The DÍON grant of €2.573 million in 2003 was allocated to 57 voluntary organisations — 45 of which are under Irish management. These organisations provided advice and assistance to approximately 30,500 people in 2002. Irish managed organisations assisted 23,000 while the non-Irish organisations assisted 7,500. In addition, €150,000 was allocated to the Federation of Irish Societies for capacity building to enable it to provide more effective support to its affiliated organisations. A total of €2.723 million was allocated to Britain in 2003, slightly more than in 2002.
Many of the organisations that DÍON funds assist Irish people who are homeless or badly housed and who, in many cases, are in poor health. I have met representatives of these organisations, which include Acton Homeless Concern, Cricklewood Homeless Concern, Leeds Irish Health and Homes and Rehab UK in Coventry. For example, the Rehab Irish Elders Resource Centre, ‘Teach na hÉireann', in Coventry has been supported by DÍON since 1999. It received a grant of €30,158 last year towards the salaries of a project manager and a support worker, who provided services to more than 150 elderly Irish people. Support from DÍON enables Irish voluntary organisations to provide assistance and advice to many such marginalised people. The Rehab project in Coventry is now managed by Rehab Ireland.
DÍON also supports the Simon Community, which works on behalf of homeless people in London. The group received a grant of €30,158 in 2003 towards the salary of an administrator-fundraiser to work on behalf of homeless Irish people in London. The Simon Community assisted 236 Irish people in 2002, which represents one quarter of its clients.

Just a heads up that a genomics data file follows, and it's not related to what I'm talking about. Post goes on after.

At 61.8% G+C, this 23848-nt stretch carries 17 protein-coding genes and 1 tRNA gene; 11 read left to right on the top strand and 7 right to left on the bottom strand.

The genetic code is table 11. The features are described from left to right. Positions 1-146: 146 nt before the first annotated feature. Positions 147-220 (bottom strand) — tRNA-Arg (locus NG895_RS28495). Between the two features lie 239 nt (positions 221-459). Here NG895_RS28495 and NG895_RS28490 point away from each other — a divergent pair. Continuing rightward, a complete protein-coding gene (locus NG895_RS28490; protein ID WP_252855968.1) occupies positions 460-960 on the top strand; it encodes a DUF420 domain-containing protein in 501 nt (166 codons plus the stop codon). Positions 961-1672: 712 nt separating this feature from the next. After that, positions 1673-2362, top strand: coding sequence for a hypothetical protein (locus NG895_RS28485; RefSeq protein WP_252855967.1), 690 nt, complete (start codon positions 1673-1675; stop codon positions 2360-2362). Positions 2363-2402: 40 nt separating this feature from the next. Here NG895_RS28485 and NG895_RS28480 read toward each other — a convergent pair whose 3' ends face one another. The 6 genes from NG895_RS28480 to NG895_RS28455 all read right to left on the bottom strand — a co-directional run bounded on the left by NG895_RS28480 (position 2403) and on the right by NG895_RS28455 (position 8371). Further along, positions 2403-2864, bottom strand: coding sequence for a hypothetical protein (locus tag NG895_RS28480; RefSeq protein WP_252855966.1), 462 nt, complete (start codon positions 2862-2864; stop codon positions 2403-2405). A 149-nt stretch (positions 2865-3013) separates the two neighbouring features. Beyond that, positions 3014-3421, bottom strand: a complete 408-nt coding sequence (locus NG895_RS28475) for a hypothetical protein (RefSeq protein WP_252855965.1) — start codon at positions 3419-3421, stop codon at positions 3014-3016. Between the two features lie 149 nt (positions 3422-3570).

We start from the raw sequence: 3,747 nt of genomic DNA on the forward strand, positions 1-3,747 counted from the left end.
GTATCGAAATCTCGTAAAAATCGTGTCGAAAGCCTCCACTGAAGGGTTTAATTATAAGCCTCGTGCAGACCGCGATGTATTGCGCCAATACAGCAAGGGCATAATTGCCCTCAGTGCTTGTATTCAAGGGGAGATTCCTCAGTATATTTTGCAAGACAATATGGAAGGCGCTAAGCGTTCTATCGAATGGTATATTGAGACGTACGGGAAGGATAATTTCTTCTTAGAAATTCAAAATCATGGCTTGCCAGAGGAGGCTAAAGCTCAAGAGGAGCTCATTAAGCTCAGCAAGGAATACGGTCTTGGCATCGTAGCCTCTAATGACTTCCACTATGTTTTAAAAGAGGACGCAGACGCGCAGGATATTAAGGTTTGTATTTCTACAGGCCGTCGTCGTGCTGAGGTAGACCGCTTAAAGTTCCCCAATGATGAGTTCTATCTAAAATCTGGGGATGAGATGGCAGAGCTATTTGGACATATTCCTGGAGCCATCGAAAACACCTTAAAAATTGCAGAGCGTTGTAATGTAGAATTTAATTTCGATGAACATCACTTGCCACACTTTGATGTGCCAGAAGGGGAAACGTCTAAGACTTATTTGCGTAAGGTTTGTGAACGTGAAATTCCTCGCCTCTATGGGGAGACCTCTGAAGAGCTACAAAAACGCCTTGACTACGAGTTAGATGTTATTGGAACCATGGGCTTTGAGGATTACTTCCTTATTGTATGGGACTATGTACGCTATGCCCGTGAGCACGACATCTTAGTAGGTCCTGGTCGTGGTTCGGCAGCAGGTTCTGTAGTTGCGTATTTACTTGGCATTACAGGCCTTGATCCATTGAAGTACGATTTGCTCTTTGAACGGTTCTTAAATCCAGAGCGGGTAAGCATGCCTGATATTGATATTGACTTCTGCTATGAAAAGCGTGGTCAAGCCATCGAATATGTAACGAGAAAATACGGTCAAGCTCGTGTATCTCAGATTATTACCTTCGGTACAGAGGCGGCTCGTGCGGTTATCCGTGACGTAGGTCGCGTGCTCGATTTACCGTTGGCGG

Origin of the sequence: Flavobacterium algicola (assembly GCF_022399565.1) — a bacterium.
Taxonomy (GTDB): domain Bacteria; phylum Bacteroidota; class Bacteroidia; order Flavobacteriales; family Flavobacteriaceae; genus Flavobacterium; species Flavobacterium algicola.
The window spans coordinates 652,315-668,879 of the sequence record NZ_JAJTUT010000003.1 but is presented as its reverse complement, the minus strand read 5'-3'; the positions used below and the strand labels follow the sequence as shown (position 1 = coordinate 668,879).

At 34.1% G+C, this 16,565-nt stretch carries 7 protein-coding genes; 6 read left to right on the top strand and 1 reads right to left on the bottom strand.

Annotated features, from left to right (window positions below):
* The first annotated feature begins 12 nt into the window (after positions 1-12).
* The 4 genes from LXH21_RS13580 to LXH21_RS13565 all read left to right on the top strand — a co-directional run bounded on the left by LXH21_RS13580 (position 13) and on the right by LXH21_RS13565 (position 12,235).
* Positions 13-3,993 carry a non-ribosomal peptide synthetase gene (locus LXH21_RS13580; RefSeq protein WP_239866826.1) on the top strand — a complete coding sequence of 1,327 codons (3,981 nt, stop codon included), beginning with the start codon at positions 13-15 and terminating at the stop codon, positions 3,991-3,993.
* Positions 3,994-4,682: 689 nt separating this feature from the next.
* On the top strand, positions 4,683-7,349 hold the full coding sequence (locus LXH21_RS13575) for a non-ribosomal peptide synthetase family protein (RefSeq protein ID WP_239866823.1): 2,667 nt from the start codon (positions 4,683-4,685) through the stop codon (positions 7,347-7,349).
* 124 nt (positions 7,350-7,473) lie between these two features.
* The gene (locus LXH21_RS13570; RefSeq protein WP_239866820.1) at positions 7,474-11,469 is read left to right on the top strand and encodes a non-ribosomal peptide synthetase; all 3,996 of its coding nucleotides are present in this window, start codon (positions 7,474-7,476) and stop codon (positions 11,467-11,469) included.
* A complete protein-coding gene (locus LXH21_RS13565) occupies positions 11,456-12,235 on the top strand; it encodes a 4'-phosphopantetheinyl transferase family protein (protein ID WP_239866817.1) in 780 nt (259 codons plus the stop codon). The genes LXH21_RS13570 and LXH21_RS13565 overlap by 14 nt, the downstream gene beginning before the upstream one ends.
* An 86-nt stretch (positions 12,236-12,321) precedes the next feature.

Over the past two years, half of the DÍON allocation went to organisations that provide services to the elderly. One of these is the Southwark Irish Pensioners Project, which has been funded by DÍON since 1995. Last year this organisation received a DÍON grant of €57,708 towards the salary of a community co-ordinator and two part-time outreach workers. The organisation has gone from strength to strength in recent years and it has 482 members. They are all over 60 years of age and 97% of them are Irish. Southwark Irish Pensioners Project operates a drop-in service and lunch club five days a week for its elderly Irish clients, a number of whom are disabled and in poor health. Such interventions make a difference to the lives of these people.
Many of the organisations funded by DÍON have outreach workers who seek out and befriend elderly Irish people who are living alone or homeless and who may be in poor circumstances and health. For instance, Southwark Irish Pensioners Project makes contact with lonely and vulnerable people through the local hospital discharge system and befriends others through home visits. The London Irish Centre in Camden also employs outreach workers, as do the Irish in Greenwich Project, Irish Community Care Manchester, Irish Community Care Merseyside and Coventry Irish Society. I have only mentioned a few but it is important that they should be acknowledged in the debate.